Accelerating the recovery of the European Eel

Andrew Kerr speaks at the first annual Somerset Eel Conference

The 2024 Somerset Eel Conference commences tomorrow at the Redbrick Building in Glastonbury, bringing together scientists, conservationists, government policymakers, and other key stakeholders in the European eel’s future. It is the largest of a series of talks and conservation skills workshops held by the Somerset Eel Recovery Project to increase exposure to emerging research and re-engage communities with the prescient issues in water management.

Andrew Kerr, founder of the Sustainable Eel Group, will open the conference with an address that contextualises the model developed by the community-led group within an international conservation landscape. His speech will identify the integration of social, economic, and environmental needs as an essential attribute of sustainable eel conservation, and identify small, but impactful solutions as the most effective conduits for change in an increasingly polarised geopolitical climate.

Dr. Willem Dekker, an expert in the biology of the European eel, will deliver a keynote address on the evolution of conservation policies in Europe. His presentation will explore the historical challenges and successes in developing effective water resource strategies and ‘Eel Management Plans’. Other notable agenda items include a research presentation on eel migration in the Azores, by the Environment Agency’s Andy Don; a new study detailing the relative impact of wetland destruction on migratory fish, from Dr. Mark Everard; and Julia Manning’s artistic exploration of disruption and decline.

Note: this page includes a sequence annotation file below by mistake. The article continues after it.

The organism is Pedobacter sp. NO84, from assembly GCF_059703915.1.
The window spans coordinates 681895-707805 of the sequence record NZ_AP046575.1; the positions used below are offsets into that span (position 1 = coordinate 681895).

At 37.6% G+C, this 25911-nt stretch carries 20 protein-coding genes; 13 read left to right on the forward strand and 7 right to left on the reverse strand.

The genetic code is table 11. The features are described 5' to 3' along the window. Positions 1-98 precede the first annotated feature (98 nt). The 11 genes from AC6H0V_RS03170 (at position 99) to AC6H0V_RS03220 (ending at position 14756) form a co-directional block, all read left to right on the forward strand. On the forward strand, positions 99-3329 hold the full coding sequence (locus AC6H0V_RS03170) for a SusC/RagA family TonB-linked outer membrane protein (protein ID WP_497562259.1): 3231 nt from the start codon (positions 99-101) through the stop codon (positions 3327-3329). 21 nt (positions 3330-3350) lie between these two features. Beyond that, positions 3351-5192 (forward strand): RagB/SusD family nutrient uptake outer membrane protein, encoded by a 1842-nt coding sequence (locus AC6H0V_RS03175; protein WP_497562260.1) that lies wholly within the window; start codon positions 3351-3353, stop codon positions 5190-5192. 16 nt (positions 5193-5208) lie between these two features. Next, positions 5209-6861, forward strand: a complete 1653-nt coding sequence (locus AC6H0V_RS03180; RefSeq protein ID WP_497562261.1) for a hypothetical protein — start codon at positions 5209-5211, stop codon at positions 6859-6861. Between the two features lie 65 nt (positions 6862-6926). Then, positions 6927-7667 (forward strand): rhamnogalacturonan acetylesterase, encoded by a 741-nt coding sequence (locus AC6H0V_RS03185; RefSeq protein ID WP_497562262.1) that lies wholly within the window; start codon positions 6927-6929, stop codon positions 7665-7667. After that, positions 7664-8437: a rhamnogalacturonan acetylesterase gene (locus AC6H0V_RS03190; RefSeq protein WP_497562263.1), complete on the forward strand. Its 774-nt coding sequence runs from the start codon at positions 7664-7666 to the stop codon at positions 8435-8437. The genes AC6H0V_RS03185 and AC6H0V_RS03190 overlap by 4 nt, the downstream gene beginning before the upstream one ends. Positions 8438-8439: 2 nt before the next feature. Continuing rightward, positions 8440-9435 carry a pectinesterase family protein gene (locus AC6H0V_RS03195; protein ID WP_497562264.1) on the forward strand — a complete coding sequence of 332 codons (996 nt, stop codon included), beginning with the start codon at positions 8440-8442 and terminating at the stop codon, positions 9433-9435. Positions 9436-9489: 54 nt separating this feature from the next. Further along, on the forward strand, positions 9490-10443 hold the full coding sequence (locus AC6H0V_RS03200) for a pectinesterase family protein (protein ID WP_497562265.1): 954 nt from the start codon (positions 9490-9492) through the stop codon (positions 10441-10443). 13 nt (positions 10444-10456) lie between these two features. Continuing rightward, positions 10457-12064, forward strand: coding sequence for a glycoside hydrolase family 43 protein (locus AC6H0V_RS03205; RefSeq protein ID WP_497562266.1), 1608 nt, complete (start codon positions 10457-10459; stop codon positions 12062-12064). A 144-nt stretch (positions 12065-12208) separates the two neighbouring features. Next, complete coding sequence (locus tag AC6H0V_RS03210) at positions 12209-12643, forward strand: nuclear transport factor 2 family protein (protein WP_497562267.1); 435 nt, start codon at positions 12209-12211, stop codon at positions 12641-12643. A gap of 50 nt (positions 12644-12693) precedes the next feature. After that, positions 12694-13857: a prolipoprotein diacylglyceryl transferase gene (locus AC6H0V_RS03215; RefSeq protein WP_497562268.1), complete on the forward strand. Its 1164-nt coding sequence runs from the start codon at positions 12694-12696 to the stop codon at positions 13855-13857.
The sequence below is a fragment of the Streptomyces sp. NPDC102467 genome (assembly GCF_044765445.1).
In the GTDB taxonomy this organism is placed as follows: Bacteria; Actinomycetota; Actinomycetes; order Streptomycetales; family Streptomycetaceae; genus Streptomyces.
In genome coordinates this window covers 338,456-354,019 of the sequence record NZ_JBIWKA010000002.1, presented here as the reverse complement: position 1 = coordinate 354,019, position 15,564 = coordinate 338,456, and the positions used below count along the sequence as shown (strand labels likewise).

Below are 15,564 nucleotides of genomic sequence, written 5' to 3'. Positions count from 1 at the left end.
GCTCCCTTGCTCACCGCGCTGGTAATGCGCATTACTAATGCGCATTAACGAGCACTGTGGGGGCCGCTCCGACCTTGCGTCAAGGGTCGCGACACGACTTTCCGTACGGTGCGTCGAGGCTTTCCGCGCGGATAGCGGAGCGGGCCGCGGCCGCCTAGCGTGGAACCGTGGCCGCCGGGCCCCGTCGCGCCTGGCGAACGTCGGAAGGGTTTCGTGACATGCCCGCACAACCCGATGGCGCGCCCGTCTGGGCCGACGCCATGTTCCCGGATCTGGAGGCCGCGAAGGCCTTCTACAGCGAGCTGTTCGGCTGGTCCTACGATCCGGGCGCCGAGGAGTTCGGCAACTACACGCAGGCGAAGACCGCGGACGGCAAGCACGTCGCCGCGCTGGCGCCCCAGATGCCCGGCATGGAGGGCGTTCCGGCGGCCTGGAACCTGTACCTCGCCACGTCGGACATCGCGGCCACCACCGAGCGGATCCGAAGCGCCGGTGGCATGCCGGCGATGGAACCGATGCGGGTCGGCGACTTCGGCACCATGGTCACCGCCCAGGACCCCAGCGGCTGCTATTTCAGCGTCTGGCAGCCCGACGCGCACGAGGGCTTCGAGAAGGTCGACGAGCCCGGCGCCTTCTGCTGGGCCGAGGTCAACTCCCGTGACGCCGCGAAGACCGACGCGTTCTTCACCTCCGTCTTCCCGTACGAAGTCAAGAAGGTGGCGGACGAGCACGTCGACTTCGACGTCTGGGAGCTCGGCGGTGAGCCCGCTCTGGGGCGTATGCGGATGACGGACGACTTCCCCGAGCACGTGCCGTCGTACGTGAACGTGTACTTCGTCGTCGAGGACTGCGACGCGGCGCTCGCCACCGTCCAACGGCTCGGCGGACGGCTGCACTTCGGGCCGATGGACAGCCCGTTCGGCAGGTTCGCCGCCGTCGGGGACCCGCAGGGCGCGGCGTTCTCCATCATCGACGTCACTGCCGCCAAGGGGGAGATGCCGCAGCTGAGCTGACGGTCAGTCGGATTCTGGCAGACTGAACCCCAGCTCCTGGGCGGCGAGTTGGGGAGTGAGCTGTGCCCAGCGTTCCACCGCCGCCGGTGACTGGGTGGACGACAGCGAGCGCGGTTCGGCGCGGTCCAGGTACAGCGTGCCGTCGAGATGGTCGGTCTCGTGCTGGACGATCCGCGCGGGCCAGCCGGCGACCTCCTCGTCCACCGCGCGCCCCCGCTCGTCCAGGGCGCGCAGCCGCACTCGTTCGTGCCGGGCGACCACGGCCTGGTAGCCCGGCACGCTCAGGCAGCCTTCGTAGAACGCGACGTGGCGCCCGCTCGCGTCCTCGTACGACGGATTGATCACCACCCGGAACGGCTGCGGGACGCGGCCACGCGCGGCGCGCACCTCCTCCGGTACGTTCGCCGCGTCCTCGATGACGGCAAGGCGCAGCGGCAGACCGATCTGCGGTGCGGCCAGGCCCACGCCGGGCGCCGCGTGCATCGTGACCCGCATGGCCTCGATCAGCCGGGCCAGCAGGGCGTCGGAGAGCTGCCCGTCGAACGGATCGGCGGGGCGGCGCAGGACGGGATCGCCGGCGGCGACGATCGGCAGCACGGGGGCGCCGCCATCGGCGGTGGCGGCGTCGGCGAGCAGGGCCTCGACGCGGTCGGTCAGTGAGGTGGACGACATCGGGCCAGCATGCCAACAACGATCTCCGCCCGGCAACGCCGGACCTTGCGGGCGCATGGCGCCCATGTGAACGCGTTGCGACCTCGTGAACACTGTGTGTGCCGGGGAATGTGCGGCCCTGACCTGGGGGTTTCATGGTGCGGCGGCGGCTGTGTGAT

An important feature of the conference is the report on initiatives pioneered by the Somerset Eel Recovery Project, including eel tracking efforts using eDNA, installing traditional straw rope ‘eel passes’, and the ‘Eels in the Classroom’ programme. This will demonstrate the capacity for citizen scientists with limited resources to make valuable contributions to international eel conservation efforts, as well as education and wider research.